Overview of Git
Be it a Designer, be it a Creator or be it a Developer, we all deal with projects and files every day. Our primary work-cycle revolves around creating a file, saving it, editing or making required changes and saving it again. In this Git Tutorial, we will be focusing on the life of a Developer, and therefore understand What is Git.
Git is a small, yet very efficient version control tool. Git helps both programmers and non-programmers keeping track the history of their project files by storing different versions of their project files.
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Git has become significantly popular among the developers in last few years. If you are a part of developer’s world it is expected that you know Git. You must have come across the term Git many times before as well. Don’t worry if you have never used Git, because in this tutorial you will be guided through:
- What is Git?
- Why is Git used?
- Git Lifecycle
- Git Installation
- Environment setup
- Common Git Commands-Local and Remote
- Branches in Git-checkout, branch
- Merging in Git
- Merging Conflicts and Rebasing Conflicts
- Solving Merging Conflicts
- Git Workflow Central, feature Git flow forking
But before diving deep into the understanding of Git, let us discuss little bit about the basics of version control systems and why we need them in the very first place.
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What is Git?
Below given graph depicts the rate of popularity that Git has gained over the years (from 2004-2018):
Now let us go ahead in this Git tutorial and learn why Git is used and what are the factors that make Git so unique.
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Why Git Version Control?
There are some facts which makes Git so popular:
- Work offline: Git provides users the very convenient options of working both online and offline. With other version control systems like SVN or CVS we have to have access to internet to connect to the central repository.
- Undo your Mistakes: Git allows you to undo commands for almost every situation. You get to correct the last commit for minor change, also you can revert a whole commit for unnecessary changes.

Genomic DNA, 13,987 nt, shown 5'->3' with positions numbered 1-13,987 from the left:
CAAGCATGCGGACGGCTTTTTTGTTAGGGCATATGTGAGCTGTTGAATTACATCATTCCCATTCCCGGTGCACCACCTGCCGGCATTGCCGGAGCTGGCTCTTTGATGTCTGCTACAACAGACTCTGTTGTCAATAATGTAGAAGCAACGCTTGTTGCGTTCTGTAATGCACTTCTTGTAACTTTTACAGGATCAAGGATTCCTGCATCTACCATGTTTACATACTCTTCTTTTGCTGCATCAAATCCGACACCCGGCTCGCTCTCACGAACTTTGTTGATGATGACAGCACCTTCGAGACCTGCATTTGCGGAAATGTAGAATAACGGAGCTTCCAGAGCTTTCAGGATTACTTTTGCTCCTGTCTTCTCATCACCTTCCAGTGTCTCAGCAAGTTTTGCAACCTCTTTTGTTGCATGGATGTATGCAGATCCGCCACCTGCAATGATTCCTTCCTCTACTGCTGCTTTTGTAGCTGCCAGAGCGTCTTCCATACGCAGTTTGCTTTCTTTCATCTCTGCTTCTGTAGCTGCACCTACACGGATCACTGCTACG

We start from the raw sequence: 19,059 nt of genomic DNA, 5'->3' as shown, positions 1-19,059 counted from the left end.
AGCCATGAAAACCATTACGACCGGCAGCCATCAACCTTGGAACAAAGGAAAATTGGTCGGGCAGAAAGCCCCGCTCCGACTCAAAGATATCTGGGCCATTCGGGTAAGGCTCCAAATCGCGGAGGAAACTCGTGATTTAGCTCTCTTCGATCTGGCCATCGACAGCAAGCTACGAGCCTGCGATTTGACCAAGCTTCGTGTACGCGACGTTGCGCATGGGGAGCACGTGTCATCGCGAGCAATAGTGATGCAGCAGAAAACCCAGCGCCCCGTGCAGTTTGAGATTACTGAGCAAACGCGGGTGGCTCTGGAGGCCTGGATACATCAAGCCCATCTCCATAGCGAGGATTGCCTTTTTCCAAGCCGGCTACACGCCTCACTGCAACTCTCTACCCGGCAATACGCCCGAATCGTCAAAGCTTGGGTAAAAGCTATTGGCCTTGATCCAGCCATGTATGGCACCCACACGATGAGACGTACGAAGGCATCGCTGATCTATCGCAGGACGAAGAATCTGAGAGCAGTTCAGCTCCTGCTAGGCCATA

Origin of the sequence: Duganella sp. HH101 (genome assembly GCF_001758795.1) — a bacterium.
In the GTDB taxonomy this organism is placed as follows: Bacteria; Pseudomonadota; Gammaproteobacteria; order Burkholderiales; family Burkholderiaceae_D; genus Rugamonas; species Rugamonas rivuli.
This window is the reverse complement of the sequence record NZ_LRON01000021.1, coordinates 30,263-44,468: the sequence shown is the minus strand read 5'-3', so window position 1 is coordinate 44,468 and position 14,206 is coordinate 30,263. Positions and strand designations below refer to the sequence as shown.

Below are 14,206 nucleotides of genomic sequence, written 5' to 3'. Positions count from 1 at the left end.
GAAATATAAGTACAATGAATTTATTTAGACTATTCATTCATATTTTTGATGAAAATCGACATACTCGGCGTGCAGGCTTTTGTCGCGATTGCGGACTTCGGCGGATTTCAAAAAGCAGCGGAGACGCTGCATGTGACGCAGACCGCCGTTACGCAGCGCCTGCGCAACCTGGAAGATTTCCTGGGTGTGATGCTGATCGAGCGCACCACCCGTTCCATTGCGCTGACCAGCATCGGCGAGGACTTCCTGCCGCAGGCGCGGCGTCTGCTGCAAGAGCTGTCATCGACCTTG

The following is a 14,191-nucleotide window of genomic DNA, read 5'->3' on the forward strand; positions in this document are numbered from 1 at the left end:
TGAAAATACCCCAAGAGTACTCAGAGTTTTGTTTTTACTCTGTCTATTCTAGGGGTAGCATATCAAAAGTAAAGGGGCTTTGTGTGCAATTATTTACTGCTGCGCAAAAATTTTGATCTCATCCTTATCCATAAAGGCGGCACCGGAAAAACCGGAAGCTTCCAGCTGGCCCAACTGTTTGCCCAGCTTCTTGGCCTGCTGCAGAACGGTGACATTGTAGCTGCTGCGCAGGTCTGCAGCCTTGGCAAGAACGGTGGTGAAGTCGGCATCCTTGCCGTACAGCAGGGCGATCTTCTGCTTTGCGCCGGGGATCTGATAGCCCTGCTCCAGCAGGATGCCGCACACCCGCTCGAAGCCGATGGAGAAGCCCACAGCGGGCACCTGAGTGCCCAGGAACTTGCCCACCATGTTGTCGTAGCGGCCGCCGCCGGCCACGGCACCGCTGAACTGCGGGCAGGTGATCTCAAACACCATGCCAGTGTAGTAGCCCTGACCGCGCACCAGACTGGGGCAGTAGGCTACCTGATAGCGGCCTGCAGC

- Restore deleted commits: This feature is very helpful while dealing with large projects, while trying out experimental changes.
- Secure: Git provides protection against secret alteration of any files and helps maintaining an authentic content history of the source file.
- Performance: Being distributed version control system it has an optimized performance due to its feature like committing new changes, branching, merging and comparing past versions of the source file.
- Flexibility: Git supports different kinds of nonlinear development workflows, for both small and large projects.
How Git works?
- Local working directory: First stage of a Git project lifecycle is the local working directory where your project resides, which may or may not be tracked.
- git lifecycle
- Initialization: To initialize a repository we give the command Git init. With this command, we have made the Git aware of the project file in our repository.
- Staging area: Now that our source code files, data files, configuration files are being tracked by Git we will add the files that we want to commit to the staging area by Git add command. This process can be also called as indexing, we can also say that index constitutes of files added to the staging area.
- Commit: Now that our files that need to be committed are ready, we will commit them using Git commit -m “your message”.
We have successfully committed files to our local repository. But how does it help in our projects? The answer is, when we will be doing collaborative projects, files may need to be shared with our team members. That is when the next stage of Git lifecycle occurs, which is GitHub, where we publish files from local repository to remote repository. And how do we do that? We do that by using Git push command.